I’ve just returned from two thought-provoking days of conversations about assessment and authority in new modes of scholarly production, the second in a series of three SCI meetings on the topic. We’ll synthesize the key outcomes and insights into a report very soon. For the moment, though, I want to think a little more about a question that occurred to me after the meeting: What is the place of beauty in academic writing? While this wasn’t something the group discussed directly, it did seem to be an undertone of certain threads of conversation.
I got home from CHNM on Friday evening feeling pretty brain-dead from the hybrid (and quintessentially #altac) work of wrangling meeting logistics and absorbing stimulating and thoughtful discussion. Ready to relax, I sat down to watch Pina and was entranced within minutes; the film is stunning. The clips of Pina Bausch’s dance company, Tanztheater Wuppertal, are mesmerizing; they are made even more compelling by Wim Wenders’ directorial work. Something about the visual beauty of the film and the dance it portrayed helped me to think about the preceding conversations about scholarly work in a new light. Continue Reading The place of beauty in scholarly writing
The last couple of weeks have seen a great deal of news and conversation about graduate education reform. I have a lot to say about it (unsurprisingly!); you can find my take on it over at ProfHacker. The piece includes some discussion of SCI’s latest work, the Praxis Program, and the budding Praxis Network, so I hope you’ll take a look!
I’m also happy to note that I’ll be talking more about all of this at the upcoming MLA Convention in Boston—if you’re interested the topic, consider attending this roundtable on Rebooting Graduate Training. There will be ample time for discussion at the session, so come ready with questions and ideas.
As I’ve started to dip my toes into the DH current, one thing I’ve been excited to play with is visual presentations of text analysis. Until I hadn’t had a strong need for it, but with the approaching SCI survey of alt-academics and the analysis it will entail, I finally have a good reason to start exploring what’s out there.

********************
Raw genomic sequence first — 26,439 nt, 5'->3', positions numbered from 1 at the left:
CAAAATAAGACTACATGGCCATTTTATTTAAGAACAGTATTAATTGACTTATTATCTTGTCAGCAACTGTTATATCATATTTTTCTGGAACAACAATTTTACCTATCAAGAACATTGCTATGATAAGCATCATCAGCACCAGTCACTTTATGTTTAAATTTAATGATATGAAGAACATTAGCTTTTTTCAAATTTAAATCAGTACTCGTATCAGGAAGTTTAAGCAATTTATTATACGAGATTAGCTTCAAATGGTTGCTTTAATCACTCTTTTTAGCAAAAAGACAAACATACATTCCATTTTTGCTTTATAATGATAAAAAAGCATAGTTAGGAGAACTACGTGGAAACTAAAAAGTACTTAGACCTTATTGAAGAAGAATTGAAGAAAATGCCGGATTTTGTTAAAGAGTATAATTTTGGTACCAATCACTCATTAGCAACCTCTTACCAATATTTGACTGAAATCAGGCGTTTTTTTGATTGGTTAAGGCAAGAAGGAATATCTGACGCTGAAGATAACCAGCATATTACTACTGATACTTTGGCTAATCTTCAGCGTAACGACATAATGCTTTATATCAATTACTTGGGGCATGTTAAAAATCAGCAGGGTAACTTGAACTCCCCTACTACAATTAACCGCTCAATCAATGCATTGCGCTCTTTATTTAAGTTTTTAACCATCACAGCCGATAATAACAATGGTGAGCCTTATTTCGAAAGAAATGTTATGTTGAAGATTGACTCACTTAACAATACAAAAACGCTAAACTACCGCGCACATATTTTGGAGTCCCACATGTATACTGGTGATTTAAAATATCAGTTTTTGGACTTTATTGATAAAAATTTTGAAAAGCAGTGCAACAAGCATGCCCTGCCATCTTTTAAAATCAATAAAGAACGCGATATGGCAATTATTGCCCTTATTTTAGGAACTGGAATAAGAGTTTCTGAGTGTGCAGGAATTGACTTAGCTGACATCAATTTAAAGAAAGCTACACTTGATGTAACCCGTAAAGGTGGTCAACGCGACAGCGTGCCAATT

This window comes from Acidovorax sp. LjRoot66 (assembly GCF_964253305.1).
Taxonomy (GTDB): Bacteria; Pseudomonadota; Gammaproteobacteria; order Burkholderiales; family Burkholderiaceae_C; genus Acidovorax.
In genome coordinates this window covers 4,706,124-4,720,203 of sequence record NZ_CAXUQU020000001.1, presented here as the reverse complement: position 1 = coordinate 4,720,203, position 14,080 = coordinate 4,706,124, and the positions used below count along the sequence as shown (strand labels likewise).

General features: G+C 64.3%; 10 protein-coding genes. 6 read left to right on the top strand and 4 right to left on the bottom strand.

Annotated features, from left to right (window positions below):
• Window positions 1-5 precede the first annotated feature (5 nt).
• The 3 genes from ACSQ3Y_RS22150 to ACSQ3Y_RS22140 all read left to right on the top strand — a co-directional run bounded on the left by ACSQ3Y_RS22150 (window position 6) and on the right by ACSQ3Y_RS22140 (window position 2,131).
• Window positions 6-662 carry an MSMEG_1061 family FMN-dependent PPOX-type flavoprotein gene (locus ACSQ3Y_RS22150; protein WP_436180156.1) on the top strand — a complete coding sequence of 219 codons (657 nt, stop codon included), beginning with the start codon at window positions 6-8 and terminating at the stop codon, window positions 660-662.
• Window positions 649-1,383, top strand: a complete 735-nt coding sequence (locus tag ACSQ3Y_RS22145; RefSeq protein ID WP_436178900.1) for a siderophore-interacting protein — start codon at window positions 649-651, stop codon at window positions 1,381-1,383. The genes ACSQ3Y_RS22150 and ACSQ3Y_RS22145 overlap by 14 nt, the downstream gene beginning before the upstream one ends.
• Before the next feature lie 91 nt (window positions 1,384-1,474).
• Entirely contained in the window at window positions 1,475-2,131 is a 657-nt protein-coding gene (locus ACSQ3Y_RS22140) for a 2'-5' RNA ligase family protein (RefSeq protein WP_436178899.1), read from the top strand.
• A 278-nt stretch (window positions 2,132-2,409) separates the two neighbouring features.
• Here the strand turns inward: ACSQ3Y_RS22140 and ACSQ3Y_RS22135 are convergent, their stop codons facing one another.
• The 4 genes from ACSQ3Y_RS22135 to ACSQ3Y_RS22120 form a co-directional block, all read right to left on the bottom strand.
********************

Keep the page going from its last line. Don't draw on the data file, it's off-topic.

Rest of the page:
The first tool I’ve checked out is Voyant (developed by Stéfan Sinclair and Geoffrey Rockwell as part of their hermeneuti.ca project), which allows you to upload a document, point to a URL, or copy text; it can analyze a single document or a corpus. I uploaded my dissertation as a sample and, after stripping out articles and such (which the tool makes very easy), I got a nifty word cloud:
Below it, Voyant displays a list of words by frequency. Checking boxes next to one or more words gives a distribution of word appearance in the document or corpus. Here are three commonly appearing words charted through the diss:
I found it interesting to see that while I clearly used the word “trauma” a ton, the places where it appeared the most were in the intro and conclusion–suggesting that I relied on the term when I was pulling my argument together, but much less in the actual analysis. A section below the chart shows the context of the selected words in a table that can be sorted in a variety of ways. All the data in each section can be exported in a number of formats, too, for use in other sites or documents. (More than ever, I’m feeling pinched by having my blog hosted by wordpress.com, which doesn’t support things like iFrames; I hope to get a more flexible set-up going before too long.)
There’s a lot more that Voyant can do, and I’m looking forward to playing with it (and other tools) a lot more as I get a clearer sense of what kind of analysis I want to do. More soon!
I received an absolute treasure of a book in the mail this past week: Anne Carson’s new translation of Antigone (called Antigonick). The hardcover book is hand-lettered by Carson, and many of the pages of text are preceded by sheer vellum pages with gorgeous and beguiling illustrations by Bianca Stone. It is a beautiful, beautiful book. (There’s a good preview of it here.)